Danilo Gallinari and Wilson Chandler were decent players, but they certainly weren’t enough to convince any big stars to take a huge risk on New York. Signing Stoudemire was a positive because he was a star at the time. But he wasn’t enough to catapult the Knicks to a championship-level squad.

Even coming off of a major injury, Porzingis makes the Knicks an intriguing—maybe even an attractive—destination for the major stars of the 2019 offseason. When he’s healthy, he can be a generational talent. Much like Porzingis, Lee was an All-Star. But even if the Knicks hung on to Lee, anyone who tries to compare Lee and KP is practicing revisionist history.

Frank Ntilikina and Kevin Knox are top-10 picks with tons of upside. Ntilikina could be one of the best perimeter defenders in the NBA within a few years. Knox should have the opportunity to prove himself next season as the Knicks plan to give the youngsters a shot.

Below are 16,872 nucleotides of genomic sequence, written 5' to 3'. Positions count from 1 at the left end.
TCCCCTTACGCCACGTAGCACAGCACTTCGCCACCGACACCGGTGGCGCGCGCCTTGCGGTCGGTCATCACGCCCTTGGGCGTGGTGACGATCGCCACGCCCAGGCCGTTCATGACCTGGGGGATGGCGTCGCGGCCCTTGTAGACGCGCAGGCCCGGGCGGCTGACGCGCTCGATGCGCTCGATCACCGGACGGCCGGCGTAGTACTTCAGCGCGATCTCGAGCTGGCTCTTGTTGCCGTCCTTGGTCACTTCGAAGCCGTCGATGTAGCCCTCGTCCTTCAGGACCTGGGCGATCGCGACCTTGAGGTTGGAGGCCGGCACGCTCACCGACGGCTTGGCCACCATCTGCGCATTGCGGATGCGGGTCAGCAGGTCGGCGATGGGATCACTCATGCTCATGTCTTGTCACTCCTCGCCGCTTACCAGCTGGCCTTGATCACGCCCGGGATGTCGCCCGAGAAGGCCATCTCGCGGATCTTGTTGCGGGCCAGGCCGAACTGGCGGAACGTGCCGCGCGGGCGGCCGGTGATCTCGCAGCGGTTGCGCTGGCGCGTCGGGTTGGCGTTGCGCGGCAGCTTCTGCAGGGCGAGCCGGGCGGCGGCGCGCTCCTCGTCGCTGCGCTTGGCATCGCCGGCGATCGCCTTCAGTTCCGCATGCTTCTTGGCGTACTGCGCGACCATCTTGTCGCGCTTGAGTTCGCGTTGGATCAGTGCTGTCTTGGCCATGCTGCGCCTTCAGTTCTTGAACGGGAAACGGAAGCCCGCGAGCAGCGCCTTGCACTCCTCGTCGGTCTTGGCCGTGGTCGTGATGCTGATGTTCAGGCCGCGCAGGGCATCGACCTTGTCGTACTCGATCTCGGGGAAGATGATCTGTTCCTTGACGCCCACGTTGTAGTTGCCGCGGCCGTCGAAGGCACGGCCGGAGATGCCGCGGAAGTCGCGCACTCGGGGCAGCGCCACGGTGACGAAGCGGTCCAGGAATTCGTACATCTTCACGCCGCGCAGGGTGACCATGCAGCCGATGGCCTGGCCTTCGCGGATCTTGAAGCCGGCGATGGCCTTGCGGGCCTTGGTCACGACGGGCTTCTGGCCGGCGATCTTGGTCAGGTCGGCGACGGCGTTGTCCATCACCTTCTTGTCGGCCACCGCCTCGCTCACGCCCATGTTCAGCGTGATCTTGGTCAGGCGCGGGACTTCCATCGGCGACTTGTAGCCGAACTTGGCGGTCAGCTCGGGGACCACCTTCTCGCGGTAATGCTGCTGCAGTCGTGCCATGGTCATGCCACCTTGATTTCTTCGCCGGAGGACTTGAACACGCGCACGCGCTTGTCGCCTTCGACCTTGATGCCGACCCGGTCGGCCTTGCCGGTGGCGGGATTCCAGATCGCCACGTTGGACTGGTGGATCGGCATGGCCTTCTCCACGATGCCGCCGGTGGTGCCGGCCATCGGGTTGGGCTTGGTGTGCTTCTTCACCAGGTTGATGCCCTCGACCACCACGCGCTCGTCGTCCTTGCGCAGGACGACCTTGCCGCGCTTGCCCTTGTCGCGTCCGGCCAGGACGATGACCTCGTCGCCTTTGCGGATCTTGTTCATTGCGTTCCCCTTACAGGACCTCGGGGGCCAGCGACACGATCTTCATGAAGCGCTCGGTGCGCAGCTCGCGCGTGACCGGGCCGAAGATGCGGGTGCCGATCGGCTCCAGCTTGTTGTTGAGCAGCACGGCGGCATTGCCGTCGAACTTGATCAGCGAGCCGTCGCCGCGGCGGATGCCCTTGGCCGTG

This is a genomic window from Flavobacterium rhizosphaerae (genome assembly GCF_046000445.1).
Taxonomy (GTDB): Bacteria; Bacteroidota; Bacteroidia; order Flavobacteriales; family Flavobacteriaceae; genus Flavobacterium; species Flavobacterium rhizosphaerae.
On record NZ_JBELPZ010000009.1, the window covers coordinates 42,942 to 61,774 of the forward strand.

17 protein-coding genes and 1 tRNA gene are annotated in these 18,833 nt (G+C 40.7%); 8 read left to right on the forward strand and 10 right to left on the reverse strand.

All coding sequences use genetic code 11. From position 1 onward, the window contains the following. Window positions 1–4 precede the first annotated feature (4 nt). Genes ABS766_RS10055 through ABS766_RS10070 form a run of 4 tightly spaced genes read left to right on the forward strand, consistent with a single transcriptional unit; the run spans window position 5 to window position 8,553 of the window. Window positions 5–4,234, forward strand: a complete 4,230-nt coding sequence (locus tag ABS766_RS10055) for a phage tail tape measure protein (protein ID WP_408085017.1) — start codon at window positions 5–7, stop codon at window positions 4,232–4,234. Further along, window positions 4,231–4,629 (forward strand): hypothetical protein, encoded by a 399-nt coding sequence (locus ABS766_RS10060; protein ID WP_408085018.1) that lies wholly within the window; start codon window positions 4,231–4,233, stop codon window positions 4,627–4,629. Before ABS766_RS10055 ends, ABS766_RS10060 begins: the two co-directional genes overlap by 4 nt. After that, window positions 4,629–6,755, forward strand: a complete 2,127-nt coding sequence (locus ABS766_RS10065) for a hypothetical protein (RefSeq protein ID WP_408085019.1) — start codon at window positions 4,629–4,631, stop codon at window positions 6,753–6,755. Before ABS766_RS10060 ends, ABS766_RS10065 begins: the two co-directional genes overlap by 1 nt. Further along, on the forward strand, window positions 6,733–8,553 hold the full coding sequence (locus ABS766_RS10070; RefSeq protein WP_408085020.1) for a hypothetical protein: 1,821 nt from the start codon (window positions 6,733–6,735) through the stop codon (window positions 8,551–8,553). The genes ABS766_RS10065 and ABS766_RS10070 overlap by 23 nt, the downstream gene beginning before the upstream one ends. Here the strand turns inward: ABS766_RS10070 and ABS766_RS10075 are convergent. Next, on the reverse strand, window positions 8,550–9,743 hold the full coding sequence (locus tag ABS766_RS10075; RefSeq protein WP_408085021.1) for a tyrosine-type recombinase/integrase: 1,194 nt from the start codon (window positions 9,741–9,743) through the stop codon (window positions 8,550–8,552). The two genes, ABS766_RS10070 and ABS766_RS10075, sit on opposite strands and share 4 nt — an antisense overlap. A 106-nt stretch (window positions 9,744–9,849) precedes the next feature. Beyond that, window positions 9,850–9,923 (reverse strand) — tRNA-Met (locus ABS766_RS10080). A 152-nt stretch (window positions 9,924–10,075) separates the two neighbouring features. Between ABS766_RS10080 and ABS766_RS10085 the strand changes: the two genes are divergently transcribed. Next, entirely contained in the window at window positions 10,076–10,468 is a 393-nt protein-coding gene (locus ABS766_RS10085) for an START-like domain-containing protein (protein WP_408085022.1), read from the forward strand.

Besides the team’s three most recent first-round picks, there’s a wealth of young players on the roster. Damyean Dotson, Troy Williams, Luke Kornet, Mitchell Robinson, are just a few of the names. Some of this group will inevitably fizzle out, but next season can be their proving ground.

Nail The 2019 Draft Pick

The previously mentioned Porzingis, Ntilikina, and Knox are the three most recent first-rounders taken by the Knicks. The jury is still out on two of them and Porzingis’ health holds the key to his future.